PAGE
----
Federal and state credits and employer-provided care may help reduce the high cost of child care.
While many limits remained the same as 2016, some were raised to reflect cost-of-living increases.
The IRS issued new rules giving retirement plan participants greater flexibility in choosing how to receive their pension benefits.
The IRS issued a procedure permitting taxpayers, in certain circumstances, to give an IRA trustee or retirement plan administrator a certification statement to treat a rollover as timely even if the taxpayer failed to complete the rollover within 60 days after a distribution.
The separate distribution rule no longer applies.
The regulations allow taxpayers to allocate pretax amounts to direct rollovers, rather than having to make pro rata allocations.
The IRS issued the inflation-adjusted figures for calendar year 2017 for the annual contribution limits for health savings accounts.
This filing season, certain employers, as well as providers of minimum essential coverage, will have to meet significant information-reporting requirements.
The IRS issued procedures for employers to use to handle the retroactive application of the increased amount of the 2015 income exclusion for monthly transit benefits.
In response to concerns by employers and insurers about meeting the current due dates for information returns required under the health care law, the IRS delayed the due dates for these returns for the upcoming filing season.
Determining the present value of nonqualified deferred compensation need not consider the employer's financial condition.
Large employers face a strict reporting regime under health care reform.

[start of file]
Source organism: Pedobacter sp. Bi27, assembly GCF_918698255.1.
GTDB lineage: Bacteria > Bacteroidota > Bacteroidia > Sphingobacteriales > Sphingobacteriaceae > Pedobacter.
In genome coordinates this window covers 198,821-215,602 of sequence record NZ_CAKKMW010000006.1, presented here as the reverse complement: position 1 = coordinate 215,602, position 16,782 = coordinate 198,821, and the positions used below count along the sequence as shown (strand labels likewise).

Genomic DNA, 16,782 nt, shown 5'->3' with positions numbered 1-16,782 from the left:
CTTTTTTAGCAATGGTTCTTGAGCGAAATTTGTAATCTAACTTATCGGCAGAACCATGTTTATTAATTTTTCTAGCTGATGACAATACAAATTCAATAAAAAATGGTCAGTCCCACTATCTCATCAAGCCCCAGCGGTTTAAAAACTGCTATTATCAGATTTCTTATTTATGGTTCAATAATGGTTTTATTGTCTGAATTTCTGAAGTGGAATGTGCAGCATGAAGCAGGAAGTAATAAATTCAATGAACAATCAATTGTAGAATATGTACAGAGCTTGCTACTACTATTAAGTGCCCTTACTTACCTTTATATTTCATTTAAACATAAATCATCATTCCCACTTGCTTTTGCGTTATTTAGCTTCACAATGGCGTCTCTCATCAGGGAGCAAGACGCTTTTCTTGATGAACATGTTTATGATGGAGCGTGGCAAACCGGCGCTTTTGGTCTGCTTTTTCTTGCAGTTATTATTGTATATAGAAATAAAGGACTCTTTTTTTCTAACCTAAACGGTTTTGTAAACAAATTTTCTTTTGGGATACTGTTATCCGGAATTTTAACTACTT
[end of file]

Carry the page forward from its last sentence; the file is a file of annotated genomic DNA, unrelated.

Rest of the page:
Because of low inflation this year, many limits remain unchanged, but some are increasing.
The IRS added a requirement that employer-sponsored health plan benefits must include substantial coverage of inpatient hospital and physician services for the plan to count as providing minimum value.
Transition relief continues through 2015 for S corporation 2% shareholder-employees, but stand-alone health reimbursement arrangements and employer payment plans can be subject to penalties.
The IRS issued the inflation-adjusted figures for calendar year 2016 for the annual contribution limits for health savings accounts and the minimum deductible amounts and maximum out-of-pocket expense amounts for high-deductible health plans.
The IRS announced that it would amend its regulations under Sec. 401(a)(9) to provide that qualified defined benefit plans cannot replace any joint and survivor, single life, or other annuity currently being paid, with a lump-sum payment or other accelerated distribution.
The IRS released regulations and a revenue procedure containing guidance for sponsors of multiemployer plans that have insufficient funds to pay benefits, to apply for approval of a suspension of benefits.
The inflation-adjusted amounts include the annual contribution limitation, the minimum deductible amounts and maximum out-of-pocket expense amounts for high-deductible health plans.
The existence of Children’s Health Insurance buy-in programs that qualify as minimum essential coverage will not make taxpayers ineligible for the premium tax credit except in periods when they are actually enrolled in the program.